I gained 8 pounds in that year – all around my waist – and got sick more times than I had cumulatively in the decade prior. My periods became irregular with intense sugar cravings and PMS prior to them (how do you spell cranky and bitchy?) and for the first time in my life, during one particularly coffee-heavy month of frequent overnights on the oncology ICU where pagers go off three times a minute, I had menstrual cramps. I slept poorly even on my nights off, and in my early 40s got some zits.

On my days off I craved a muffin for breakfast instead of my previously typical healthy fare of a natural foods, protein-rich breakfast, and I wanted sweets every day – usually in the mid to late afternoon. Even when I didn’t eat them, I thought of them. And I started to really love lattes. In spite of 30 years of living and teaching a healthy lifestyle, becoming a doctor turned me into a sugar fiend! Ah, the ironies of the medical system. It takes healthy people and makes us sick at all points of entry!

An Unexpected Detox

Everything changed when I went to Haiti to practice medicine for a month. I don’t mean to sound glib or insensitive, given the poverty and attendant starvation in that country (please read my blogs about my experiences there), but I sometimes think of that month as my Haiti detox. I lost those 8 pounds, completely stopped craving sugar and carbs, slept easily for the first time in over a year in spite of being on a crinkly cot under mosquito netting in a malaria-ridden country, and came back home physically refreshed in spite of a grueling month of providing high-risk obstetric and general medical care in the poorest country in the Western hemisphere.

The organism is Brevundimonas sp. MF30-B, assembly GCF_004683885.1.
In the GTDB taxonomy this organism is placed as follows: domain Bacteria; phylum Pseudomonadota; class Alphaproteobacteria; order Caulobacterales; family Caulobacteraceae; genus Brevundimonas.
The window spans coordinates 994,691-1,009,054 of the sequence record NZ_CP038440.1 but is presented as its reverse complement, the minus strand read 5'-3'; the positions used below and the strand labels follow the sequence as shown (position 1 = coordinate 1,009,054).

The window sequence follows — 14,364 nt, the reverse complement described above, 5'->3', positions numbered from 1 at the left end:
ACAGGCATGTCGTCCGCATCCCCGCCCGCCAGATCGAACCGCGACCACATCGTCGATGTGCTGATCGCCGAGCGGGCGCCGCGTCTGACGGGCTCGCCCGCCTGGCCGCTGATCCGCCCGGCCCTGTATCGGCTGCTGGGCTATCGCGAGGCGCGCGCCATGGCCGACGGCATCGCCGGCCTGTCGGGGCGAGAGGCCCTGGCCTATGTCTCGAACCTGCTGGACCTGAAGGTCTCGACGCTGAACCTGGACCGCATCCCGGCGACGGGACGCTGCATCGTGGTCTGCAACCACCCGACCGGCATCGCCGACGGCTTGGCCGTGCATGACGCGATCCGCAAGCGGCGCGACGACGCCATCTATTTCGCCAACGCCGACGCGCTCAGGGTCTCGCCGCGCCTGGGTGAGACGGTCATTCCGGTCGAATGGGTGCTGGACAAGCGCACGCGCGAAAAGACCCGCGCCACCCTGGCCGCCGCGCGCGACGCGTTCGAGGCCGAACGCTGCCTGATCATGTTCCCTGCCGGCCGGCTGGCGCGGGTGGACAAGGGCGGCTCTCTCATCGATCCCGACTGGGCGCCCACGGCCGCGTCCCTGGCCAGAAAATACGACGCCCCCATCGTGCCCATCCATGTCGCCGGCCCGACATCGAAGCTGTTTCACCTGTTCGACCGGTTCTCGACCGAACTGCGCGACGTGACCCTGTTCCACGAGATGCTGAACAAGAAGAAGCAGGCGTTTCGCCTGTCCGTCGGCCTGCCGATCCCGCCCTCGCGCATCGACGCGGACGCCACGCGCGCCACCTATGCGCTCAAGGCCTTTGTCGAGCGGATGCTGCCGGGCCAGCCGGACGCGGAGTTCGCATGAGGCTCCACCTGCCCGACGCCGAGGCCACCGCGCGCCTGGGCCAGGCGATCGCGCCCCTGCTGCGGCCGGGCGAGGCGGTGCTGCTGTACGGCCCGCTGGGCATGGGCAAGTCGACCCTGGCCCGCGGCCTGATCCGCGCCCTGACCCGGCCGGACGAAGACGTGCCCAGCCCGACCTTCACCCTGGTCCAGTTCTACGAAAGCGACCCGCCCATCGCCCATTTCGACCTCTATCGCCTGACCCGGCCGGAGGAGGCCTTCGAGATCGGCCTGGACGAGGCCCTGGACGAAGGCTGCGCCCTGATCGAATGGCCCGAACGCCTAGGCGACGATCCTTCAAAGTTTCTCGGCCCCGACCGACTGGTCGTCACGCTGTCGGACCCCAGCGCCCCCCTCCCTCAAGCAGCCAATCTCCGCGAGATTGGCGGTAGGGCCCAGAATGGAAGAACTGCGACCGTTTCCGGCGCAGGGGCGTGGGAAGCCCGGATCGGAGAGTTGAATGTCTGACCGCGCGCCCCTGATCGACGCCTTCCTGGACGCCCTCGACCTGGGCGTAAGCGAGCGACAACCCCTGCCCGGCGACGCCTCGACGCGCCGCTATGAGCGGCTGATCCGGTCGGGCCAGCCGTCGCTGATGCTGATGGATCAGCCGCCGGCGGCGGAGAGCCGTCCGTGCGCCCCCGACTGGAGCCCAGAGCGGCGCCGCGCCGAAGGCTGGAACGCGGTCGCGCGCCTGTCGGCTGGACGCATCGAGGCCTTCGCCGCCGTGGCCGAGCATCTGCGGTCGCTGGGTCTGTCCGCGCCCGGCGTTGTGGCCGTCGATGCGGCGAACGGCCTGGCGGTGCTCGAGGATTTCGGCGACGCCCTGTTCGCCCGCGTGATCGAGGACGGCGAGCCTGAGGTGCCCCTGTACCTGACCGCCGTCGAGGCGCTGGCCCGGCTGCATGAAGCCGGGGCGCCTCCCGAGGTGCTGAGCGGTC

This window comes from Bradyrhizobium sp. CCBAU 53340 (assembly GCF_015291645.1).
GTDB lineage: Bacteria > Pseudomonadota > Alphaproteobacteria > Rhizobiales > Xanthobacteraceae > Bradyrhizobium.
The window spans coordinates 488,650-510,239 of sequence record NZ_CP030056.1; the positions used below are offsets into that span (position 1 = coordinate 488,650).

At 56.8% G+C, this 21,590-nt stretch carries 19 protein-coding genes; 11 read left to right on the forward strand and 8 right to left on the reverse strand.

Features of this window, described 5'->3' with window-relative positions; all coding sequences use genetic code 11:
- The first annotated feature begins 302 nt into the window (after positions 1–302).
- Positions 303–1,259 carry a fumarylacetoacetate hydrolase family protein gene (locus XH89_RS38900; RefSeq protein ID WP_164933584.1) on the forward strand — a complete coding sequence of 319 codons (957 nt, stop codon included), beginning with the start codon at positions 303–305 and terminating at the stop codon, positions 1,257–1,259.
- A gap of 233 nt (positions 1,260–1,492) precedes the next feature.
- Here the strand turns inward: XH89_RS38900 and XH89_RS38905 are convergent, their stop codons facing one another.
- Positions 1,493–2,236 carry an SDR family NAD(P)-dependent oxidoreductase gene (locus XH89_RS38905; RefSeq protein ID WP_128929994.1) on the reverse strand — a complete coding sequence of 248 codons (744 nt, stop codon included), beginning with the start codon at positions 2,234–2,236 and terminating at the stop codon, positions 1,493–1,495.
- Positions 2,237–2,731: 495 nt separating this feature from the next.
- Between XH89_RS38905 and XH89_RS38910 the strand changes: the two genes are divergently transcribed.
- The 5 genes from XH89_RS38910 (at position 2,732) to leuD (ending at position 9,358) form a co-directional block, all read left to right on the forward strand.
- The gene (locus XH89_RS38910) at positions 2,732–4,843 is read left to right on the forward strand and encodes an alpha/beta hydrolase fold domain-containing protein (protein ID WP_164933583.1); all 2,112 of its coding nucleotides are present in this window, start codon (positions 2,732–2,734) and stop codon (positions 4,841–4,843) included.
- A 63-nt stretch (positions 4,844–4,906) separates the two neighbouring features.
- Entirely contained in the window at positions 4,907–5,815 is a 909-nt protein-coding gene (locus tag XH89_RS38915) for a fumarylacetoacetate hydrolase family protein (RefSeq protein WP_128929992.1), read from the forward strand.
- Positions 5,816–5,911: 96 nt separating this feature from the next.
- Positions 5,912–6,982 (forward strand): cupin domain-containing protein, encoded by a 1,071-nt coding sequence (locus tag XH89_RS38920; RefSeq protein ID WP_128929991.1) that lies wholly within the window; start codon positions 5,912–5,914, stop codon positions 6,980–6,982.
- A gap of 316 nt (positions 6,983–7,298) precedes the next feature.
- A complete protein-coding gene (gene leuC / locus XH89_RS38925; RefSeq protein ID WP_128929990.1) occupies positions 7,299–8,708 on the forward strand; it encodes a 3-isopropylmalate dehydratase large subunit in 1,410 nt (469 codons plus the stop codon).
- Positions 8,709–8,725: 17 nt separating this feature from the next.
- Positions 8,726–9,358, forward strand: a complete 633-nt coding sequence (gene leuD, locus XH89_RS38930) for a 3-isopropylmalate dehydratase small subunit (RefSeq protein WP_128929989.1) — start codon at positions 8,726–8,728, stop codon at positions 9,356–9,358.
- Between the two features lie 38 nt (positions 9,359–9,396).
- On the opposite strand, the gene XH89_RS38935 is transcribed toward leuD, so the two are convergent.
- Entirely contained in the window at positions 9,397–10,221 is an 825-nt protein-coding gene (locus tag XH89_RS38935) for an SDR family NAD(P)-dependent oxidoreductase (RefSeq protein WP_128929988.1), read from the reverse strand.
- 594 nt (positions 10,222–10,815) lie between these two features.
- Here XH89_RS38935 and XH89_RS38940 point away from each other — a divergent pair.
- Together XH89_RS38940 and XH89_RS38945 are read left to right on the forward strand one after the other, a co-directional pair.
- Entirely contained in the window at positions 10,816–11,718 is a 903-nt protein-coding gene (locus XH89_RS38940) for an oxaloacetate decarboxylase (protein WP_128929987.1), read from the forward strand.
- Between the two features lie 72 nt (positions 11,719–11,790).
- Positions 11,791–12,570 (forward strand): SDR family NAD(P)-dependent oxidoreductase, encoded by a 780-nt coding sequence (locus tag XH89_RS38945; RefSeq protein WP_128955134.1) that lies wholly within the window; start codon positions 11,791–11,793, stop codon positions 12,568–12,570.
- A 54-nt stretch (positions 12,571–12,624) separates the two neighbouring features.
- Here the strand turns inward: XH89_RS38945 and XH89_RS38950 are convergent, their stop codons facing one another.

During that month food was sparse and simple, with only a rare sweet available when a visiting medical team came down to provide services and brought a bag of M+Ms or mini-Snickers bars to share. These were always completely scarfed up by sugar- deprived Americans within an hour of being opened because everyone wanted a taste break from the peanut butter on cardboard-dry white toast, chicken, goat, grapefruit and over-cooked cabbage and onions that constituted breakfast, lunch, and dinner.